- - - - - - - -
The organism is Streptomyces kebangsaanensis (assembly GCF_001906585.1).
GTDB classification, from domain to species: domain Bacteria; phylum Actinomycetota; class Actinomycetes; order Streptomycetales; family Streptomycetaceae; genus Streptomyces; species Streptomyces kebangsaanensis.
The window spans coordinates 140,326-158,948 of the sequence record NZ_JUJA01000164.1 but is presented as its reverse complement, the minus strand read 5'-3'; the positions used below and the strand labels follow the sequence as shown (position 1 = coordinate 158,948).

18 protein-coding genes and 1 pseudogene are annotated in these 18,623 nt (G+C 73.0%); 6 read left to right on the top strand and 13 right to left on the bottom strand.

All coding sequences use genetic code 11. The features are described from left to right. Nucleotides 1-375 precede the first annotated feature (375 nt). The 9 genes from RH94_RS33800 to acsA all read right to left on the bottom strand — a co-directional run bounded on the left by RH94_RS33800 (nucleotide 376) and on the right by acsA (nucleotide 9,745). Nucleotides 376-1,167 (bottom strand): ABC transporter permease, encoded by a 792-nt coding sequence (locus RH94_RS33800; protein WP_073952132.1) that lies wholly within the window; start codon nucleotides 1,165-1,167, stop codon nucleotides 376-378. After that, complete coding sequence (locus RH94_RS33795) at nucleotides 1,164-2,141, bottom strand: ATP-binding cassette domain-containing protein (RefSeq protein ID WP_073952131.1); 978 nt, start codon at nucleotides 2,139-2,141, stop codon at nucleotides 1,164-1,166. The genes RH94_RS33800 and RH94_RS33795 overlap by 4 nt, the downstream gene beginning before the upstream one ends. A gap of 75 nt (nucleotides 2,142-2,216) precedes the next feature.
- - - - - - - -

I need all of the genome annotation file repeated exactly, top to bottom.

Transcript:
The organism is Streptomyces kebangsaanensis (assembly GCF_001906585.1).
GTDB classification, from domain to species: domain Bacteria; phylum Actinomycetota; class Actinomycetes; order Streptomycetales; family Streptomycetaceae; genus Streptomyces; species Streptomyces kebangsaanensis.
The window spans coordinates 140,326-158,948 of the sequence record NZ_JUJA01000164.1 but is presented as its reverse complement, the minus strand read 5'-3'; the positions used below and the strand labels follow the sequence as shown (position 1 = coordinate 158,948).

18 protein-coding genes and 1 pseudogene are annotated in these 18,623 nt (G+C 73.0%); 6 read left to right on the top strand and 13 right to left on the bottom strand.

All coding sequences use genetic code 11. The features are described from left to right. Nucleotides 1-375 precede the first annotated feature (375 nt). The 9 genes from RH94_RS33800 to acsA all read right to left on the bottom strand — a co-directional run bounded on the left by RH94_RS33800 (nucleotide 376) and on the right by acsA (nucleotide 9,745). Nucleotides 376-1,167 (bottom strand): ABC transporter permease, encoded by a 792-nt coding sequence (locus RH94_RS33800; protein WP_073952132.1) that lies wholly within the window; start codon nucleotides 1,165-1,167, stop codon nucleotides 376-378. After that, complete coding sequence (locus RH94_RS33795) at nucleotides 1,164-2,141, bottom strand: ATP-binding cassette domain-containing protein (RefSeq protein ID WP_073952131.1); 978 nt, start codon at nucleotides 2,139-2,141, stop codon at nucleotides 1,164-1,166. The genes RH94_RS33800 and RH94_RS33795 overlap by 4 nt, the downstream gene beginning before the upstream one ends. A gap of 75 nt (nucleotides 2,142-2,216) precedes the next feature.